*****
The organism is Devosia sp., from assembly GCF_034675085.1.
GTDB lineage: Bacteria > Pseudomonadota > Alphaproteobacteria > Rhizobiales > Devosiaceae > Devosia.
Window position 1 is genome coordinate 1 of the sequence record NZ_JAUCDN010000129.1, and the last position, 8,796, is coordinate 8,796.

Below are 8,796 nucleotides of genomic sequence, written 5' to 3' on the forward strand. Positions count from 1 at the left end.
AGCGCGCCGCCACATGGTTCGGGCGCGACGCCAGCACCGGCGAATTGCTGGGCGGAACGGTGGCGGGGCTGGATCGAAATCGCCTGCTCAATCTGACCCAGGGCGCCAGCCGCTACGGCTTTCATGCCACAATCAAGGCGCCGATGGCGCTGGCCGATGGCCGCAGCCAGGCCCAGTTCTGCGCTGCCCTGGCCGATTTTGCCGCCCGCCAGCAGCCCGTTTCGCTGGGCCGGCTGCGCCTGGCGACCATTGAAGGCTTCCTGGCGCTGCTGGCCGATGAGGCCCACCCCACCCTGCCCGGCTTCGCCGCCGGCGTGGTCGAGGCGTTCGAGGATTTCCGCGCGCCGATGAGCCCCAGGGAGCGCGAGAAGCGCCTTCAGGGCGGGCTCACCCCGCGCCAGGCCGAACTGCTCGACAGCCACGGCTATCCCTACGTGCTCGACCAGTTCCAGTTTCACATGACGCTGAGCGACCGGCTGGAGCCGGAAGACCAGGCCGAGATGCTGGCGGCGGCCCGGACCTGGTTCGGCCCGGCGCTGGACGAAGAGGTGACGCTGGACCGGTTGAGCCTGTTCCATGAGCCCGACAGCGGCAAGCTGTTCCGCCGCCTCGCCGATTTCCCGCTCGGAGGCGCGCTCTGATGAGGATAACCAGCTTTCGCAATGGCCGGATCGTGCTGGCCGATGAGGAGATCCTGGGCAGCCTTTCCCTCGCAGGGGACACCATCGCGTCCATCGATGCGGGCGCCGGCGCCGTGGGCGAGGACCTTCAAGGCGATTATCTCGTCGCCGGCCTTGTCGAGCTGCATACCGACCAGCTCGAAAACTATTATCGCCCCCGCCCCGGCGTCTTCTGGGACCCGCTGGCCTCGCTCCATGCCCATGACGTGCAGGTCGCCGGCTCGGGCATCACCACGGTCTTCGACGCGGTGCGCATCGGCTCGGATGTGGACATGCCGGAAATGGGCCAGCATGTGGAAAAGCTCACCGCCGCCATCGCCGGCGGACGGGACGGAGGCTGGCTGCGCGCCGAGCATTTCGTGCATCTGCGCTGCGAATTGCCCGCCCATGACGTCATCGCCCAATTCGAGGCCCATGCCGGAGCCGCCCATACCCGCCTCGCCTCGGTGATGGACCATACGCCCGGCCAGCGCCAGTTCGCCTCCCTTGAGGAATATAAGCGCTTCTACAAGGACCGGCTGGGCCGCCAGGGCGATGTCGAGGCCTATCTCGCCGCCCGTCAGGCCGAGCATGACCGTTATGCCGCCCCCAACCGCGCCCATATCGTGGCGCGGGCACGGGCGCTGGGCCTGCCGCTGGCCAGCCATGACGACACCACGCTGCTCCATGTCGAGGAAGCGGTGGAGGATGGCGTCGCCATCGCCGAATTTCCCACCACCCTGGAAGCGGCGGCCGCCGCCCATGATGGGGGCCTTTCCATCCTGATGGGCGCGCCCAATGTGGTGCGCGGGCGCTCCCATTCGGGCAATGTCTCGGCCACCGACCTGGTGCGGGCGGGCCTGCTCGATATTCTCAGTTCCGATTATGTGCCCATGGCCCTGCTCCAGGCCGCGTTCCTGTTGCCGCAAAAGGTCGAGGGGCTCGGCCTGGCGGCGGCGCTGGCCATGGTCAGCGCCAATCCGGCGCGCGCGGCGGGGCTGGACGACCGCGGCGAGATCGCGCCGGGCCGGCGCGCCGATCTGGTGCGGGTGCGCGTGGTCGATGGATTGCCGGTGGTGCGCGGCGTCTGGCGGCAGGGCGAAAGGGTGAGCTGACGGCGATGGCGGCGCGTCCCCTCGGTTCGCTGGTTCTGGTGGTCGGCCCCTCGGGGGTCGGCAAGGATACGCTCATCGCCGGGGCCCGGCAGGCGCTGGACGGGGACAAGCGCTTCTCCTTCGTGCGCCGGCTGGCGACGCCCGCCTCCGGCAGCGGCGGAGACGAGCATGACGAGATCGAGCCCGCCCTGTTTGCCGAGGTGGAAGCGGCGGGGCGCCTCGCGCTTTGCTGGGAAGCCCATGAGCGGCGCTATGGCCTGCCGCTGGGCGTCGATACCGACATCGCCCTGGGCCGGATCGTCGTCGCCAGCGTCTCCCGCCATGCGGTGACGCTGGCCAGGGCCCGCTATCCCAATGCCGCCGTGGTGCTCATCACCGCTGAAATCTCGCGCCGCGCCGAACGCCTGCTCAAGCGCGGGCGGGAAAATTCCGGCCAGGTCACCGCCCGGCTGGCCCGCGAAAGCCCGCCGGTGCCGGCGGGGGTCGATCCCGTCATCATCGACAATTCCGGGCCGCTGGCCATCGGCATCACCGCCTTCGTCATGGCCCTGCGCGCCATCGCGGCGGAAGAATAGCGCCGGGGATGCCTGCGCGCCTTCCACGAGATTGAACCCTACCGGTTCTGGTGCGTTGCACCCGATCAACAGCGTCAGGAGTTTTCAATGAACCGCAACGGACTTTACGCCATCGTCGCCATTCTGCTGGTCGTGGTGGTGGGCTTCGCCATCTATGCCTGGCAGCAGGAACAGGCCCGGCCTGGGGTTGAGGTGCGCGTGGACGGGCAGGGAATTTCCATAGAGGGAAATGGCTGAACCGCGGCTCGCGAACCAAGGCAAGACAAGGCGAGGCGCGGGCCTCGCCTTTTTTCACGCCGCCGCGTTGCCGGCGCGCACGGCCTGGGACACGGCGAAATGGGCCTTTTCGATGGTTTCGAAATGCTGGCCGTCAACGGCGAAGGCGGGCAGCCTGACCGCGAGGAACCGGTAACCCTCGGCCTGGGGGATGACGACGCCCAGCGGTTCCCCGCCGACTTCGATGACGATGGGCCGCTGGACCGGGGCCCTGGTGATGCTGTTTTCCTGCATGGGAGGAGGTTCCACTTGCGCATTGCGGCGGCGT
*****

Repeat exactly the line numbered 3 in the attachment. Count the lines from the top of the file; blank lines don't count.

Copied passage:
Window position 1 is genome coordinate 1 of the sequence record NZ_JAUCDN010000129.1, and the last position, 8,796, is coordinate 8,796.